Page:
Weekly Seminar
Date
13.03.2017
Schedule
12:00PM
Location
Edificio Amigos Room M05
Speaker
Juan Pablo Rud (Royal Holloway, IFS)
Extreme Weather, Climate Change, and Agricultural Productivity: Effects and Responses in Rural Peru

Juan Pablo Rud is a Senior Lecturer in Economics at Royal Holloway, University of London and Research Associate at the Institute for Fiscal Studies (IFS).

ABSTRACT:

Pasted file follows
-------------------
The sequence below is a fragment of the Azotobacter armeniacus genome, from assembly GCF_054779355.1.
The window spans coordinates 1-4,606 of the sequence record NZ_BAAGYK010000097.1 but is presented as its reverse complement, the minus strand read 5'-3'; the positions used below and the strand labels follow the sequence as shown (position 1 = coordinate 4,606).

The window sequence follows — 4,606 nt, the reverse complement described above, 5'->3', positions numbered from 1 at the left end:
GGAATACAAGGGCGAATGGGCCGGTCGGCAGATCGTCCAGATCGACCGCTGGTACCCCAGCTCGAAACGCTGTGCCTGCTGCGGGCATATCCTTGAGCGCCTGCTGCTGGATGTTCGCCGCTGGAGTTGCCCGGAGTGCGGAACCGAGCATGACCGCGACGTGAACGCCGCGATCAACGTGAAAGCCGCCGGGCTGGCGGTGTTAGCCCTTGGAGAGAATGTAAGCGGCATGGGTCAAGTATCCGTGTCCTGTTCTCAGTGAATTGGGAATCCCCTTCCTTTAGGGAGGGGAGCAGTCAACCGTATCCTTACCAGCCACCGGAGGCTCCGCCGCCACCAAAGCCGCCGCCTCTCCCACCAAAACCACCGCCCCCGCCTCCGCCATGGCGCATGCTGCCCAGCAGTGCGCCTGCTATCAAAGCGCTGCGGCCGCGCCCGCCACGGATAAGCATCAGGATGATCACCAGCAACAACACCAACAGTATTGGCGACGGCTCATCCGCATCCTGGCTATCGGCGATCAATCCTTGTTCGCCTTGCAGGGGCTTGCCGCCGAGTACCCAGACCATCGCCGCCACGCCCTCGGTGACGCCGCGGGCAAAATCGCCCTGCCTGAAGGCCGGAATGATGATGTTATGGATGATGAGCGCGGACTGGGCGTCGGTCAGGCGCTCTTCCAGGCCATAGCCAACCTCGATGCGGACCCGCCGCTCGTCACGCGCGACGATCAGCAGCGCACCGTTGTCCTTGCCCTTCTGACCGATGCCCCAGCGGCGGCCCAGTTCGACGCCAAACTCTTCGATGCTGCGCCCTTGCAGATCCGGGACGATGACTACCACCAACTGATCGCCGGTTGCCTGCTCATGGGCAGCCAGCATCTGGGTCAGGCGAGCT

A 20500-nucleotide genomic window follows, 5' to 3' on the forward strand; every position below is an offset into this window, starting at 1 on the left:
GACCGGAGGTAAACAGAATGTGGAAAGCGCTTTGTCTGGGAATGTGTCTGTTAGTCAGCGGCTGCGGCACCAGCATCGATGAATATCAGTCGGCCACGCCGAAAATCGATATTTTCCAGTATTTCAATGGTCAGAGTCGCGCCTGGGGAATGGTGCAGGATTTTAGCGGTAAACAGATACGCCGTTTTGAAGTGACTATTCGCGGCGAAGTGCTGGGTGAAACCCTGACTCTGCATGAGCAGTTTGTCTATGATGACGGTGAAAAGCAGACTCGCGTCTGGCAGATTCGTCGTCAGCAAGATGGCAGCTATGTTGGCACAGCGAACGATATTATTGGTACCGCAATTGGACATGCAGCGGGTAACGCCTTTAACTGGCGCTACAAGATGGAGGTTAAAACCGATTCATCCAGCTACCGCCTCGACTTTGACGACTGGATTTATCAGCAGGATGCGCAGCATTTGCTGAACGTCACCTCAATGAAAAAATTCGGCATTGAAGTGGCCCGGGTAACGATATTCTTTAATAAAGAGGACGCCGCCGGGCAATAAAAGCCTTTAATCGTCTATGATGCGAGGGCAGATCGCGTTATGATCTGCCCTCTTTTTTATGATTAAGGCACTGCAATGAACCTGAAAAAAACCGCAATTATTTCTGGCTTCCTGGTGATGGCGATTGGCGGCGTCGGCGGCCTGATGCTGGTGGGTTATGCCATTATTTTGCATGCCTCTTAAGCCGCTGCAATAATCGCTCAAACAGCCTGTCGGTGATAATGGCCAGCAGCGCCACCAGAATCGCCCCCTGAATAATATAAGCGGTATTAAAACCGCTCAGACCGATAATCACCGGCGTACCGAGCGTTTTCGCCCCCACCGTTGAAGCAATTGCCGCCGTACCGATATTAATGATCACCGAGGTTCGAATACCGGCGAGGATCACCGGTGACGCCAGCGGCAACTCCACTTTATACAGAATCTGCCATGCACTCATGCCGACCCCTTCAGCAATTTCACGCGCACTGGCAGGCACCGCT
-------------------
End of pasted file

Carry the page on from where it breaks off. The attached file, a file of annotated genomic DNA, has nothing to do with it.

We study the impact of extreme weather on agricultural productivity and farmer’s short-run responses in the context of a developing country. By combining detailed micro-level agricultural household surveys with daily satellite temperature and precipitation records, we create a comprehensive dataset for Peruvian farmers spanning from 2007 to 2015. We also exploit differences in the economic and geographical environment between the relatively richer and warmer coastal region and the highlands, where a large share of households are in subsistence farming and temperatures are much lower. In line with previous literature for developed countries, we find a strong and robust non-linear relationship between daily temperatures and agricultural yields. To rationalize a drop in yields in the presence of extreme temperatures, we propose a production function approach to separate first order shocks in farmers’ TFP from short-run input adjustment. Our results show strong negative effect of extreme weather on TFP in both regions. However, short-run responses are different. In the coast, yields fall because total output falls and land use is unchanged, but farmers adapt by using more family labour and spending less in hired labor. In the highlands, yields decrease because, in the presence of a shock, farmers use more (marginal) lands and manage to offset the drop in output. Furthermore, using our estimates we simulate changes in yields under different climate scenarios and find that the already warm coastal region would, on average, suffer significant losses while the cooler highlands would benefit from higher temperatures. This highlights the potential redistributive effects of climate change.

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